Background: My mom’s grandparents divorced not long before I was born, then two years later my grandfather remarried. My biological grandmother died when I was young, so growing my Grandfather’s new wife was basically my grandmother. We’ll call her Patty.
Patty is weird – she means well, but tends to put her foot in her mouth and ask people weirdly personal questions (about their sex lives especially). Still, she’s family so whatever.
Except, growing up, my Mom and her two siblings hated Patty. When I was younger it was kind of minor, just occasional snide comments behind her back, but as I got older it became increasingly clear that they couldn’t stand the woman. It was always so odd to me – yeah she was a goof, but whatever, lots of people in our family had quirks.
Then, when I was in my 20s, my grandfather died. As I was sitting down with my Mom, going over some old photos of my grandad, there was a picture of Patty that my Mom immediatley made a rude comment about. I finally asked “why do you guys hate her so much?”
My mom looked at me, confused, then realization appeared on her face. “Oh, we never told you did we?”
Turns out the reason my biological grandparents got divorced was because my Grandfather had been cheating on my Grandmother with Patty, going back more than a decade before the divorce. They didn’t hate her because she was weird, they hated her because she was a home wrecker.
It seemed kind of unfair to me that they directed all their hate at Patty, since my grandfather was just as, if not more, guilty, but I guess that’s what people do. The funeral I think actually kind of gave my Mom and her siblings a chance to put those bad feelings to rest, because after it they all started being a lot nicer and more civil towards Patty.
4. The horrible truth.
When I was 7, my dad died while we were staying at his place (in a different country). We were supposed to stay 2 weeks, but I recall not staying over a week. He died at his office while we were at his place.
Other people from my family came to get us late at night, and after a day or two, we flew back home. But my brother (8) and I didn’t know anything that has happened and we didn’t know why we were taken away from my dad. Once we arrived home, my mom and a lady from the school sat us down at the kitchen table, and announced that our father died.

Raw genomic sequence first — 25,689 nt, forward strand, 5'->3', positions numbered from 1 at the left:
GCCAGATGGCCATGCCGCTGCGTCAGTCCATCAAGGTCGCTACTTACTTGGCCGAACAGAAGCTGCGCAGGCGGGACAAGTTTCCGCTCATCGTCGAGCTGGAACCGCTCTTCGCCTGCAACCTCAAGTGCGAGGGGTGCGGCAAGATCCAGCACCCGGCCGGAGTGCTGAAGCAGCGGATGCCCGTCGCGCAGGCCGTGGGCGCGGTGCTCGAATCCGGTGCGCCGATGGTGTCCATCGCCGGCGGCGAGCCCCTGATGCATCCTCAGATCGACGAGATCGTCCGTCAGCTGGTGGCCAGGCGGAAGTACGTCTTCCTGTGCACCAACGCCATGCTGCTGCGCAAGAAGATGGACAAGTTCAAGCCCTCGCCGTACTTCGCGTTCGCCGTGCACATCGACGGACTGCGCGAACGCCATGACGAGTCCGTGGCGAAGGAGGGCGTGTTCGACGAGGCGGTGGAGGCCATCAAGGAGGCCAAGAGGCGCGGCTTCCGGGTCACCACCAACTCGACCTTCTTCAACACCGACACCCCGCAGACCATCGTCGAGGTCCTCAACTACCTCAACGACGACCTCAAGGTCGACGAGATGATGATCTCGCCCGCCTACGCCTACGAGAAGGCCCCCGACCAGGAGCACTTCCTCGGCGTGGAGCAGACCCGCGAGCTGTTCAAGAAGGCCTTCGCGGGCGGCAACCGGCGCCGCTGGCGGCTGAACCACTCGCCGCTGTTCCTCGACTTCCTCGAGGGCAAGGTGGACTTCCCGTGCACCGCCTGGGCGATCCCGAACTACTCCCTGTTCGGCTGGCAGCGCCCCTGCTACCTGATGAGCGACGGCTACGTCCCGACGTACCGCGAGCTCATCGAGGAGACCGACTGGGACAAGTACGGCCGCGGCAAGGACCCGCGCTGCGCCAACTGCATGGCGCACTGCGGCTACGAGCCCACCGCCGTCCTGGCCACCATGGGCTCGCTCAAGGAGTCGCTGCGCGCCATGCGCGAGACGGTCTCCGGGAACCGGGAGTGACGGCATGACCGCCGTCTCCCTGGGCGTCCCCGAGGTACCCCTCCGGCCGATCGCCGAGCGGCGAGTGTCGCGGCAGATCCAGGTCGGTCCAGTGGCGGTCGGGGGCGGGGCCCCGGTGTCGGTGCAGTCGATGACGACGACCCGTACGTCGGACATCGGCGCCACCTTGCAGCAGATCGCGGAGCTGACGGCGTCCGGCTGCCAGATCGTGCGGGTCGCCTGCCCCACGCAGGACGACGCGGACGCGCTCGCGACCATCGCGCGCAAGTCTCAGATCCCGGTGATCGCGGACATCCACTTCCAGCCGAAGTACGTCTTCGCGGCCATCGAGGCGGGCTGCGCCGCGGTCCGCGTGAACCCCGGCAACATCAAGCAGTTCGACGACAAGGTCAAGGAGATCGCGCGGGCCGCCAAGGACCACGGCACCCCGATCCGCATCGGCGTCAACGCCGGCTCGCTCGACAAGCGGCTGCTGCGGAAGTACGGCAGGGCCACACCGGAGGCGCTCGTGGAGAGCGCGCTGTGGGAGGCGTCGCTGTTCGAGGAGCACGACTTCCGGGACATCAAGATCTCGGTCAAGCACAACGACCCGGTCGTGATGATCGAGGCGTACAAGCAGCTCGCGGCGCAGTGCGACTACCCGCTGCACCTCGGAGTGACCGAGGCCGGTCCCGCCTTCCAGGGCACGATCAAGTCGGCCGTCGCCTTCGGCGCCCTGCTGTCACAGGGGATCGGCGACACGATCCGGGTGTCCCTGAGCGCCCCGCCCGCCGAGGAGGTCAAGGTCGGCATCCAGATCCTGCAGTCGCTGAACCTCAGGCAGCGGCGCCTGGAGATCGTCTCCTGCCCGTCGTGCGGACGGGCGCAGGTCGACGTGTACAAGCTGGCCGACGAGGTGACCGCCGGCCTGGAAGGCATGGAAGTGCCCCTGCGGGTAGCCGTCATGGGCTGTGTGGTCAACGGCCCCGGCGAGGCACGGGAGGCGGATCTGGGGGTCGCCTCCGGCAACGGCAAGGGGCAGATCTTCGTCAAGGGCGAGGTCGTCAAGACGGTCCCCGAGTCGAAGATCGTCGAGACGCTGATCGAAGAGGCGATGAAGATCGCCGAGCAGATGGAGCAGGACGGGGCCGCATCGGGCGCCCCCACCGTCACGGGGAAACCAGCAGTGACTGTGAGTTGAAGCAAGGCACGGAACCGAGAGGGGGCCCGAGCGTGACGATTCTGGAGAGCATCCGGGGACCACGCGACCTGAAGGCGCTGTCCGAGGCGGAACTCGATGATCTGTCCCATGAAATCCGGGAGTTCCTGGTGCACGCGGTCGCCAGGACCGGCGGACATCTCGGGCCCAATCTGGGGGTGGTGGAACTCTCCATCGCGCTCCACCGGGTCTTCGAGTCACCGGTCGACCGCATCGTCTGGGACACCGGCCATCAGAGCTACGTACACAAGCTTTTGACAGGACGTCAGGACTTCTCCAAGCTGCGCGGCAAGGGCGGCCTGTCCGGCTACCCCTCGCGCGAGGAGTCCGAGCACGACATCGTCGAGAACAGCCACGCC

My mom has told us that he died due to some medical reasons or whatever, but it’s only years later (when I was 21 or 22), that a step-brother (son of my father) that I’ve only seen as a kid and then suddenly came back briefly in my life, told me that my dad actually died from gunshots while he was at work in his office.
So my mom didn’t actually tell me herself, and when I told her that I knew, she was upset at my stepbrother for telling me the truth about my father’s death.
3. More to it.
We are from a more traditional culture where people tend to have a large amount of kids. Having 4-5 kids is not common but no one will bat an eyelash. I have multiple relatives with 5 kids. Myself, I’m an only child.
I would often ask my parents about siblings but, while they are usually very engaging, they’d essentially tell me to put a cork in it. It was weird.
I found out fairly recently that, when we came to America, my mom got pregnant. It was later in life so she would have been late 30s/early 40s. Apparently the pregnancy went quite far but sh lost the baby. It made a bunch of stuff click – how their fighting ramped up significantly around that time, how my dad went back to our home country for a while, etc.
I think there’s more to it but they refuse to talk about it.
2. A massive shock.
Around when I was 14, my dad sat me and my brother down and revealed that we had an older half sister, I thought he was joking at first but essentially before him and my mum got together he had a relationship and when he broke up with her she moved away and blocked all contact.
This wasn’t waiting until we were old enough though, my half sister messaged him through Facebook and revealed she was his child, so just conveniently timed and a massive shock for him, even more so, he had a grandchild aged 2 from her.
1. A brave man.
Found out that my Dad was one the loudest student leaders that fought the Marcos dictatorship, he led a propaganda movement, captured and tortured by the PC, and was desaparecido for a few years , the horrors he experienced I cant even–
I’m not a fan of the lying, parents!
Did you learn something wild after you were an adult? Share it with us in the comments!